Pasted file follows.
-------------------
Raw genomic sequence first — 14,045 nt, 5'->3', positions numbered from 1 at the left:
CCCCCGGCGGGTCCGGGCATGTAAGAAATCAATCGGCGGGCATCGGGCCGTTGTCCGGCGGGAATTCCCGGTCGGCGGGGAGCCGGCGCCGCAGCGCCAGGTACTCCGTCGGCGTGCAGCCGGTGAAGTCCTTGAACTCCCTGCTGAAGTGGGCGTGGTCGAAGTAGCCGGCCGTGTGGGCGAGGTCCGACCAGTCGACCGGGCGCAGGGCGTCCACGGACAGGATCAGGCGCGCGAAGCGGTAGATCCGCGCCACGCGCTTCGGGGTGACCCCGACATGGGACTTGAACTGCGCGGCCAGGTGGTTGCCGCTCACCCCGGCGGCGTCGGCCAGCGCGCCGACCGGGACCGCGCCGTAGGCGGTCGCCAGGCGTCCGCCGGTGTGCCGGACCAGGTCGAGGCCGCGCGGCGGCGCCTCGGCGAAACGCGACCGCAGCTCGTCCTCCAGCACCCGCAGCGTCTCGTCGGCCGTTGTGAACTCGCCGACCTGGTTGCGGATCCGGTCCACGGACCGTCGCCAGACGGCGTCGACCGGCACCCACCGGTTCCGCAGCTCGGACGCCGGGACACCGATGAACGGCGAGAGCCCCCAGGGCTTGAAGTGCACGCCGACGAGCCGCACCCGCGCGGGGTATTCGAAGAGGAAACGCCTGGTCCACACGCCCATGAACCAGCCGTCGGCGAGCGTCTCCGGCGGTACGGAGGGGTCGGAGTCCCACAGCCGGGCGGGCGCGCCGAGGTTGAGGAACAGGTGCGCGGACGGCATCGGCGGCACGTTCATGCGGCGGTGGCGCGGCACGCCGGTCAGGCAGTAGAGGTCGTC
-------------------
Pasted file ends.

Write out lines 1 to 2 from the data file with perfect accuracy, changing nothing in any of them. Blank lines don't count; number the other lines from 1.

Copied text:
Raw genomic sequence first — 14,045 nt, 5'->3', positions numbered from 1 at the left:
CCCCCGGCGGGTCCGGGCATGTAAGAAATCAATCGGCGGGCATCGGGCCGTTGTCCGGCGGGAATTCCCGGTCGGCGGGGAGCCGGCGCCGCAGCGCCAGGTACTCCGTCGGCGTGCAGCCGGTGAAGTCCTTGAACTCCCTGCTGAAGTGGGCGTGGTCGAAGTAGCCGGCCGTGTGGGCGAGGTCCGACCAGTCGACCGGGCGCAGGGCGTCCACGGACAGGATCAGGCGCGCGAAGCGGTAGATCCGCGCCACGCGCTTCGGGGTGACCCCGACATGGGACTTGAACTGCGCGGCCAGGTGGTTGCCGCTCACCCCGGCGGCGTCGGCCAGCGCGCCGACCGGGACCGCGCCGTAGGCGGTCGCCAGGCGTCCGCCGGTGTGCCGGACCAGGTCGAGGCCGCGCGGCGGCGCCTCGGCGAAACGCGACCGCAGCTCGTCCTCCAGCACCCGCAGCGTCTCGTCGGCCGTTGTGAACTCGCCGACCTGGTTGCGGATCCGGTCCACGGACCGTCGCCAGACGGCGTCGACCGGCACCCACCGGTTCCGCAGCTCGGACGCCGGGACACCGATGAACGGCGAGAGCCCCCAGGGCTTGAAGTGCACGCCGACGAGCCGCACCCGCGCGGGGTATTCGAAGAGGAAACGCCTGGTCCACACGCCCATGAACCAGCCGTCGGCGAGCGTCTCCGGCGGTACGGAGGGGTCGGAGTCCCACAGCCGGGCGGGCGCGCCGAGGTTGAGGAACAGGTGCGCGGACGGCATCGGCGGCACGTTCATGCGGCGGTGGCGCGGCACGCCGGTCAGGCAGTAGAGGTCGTC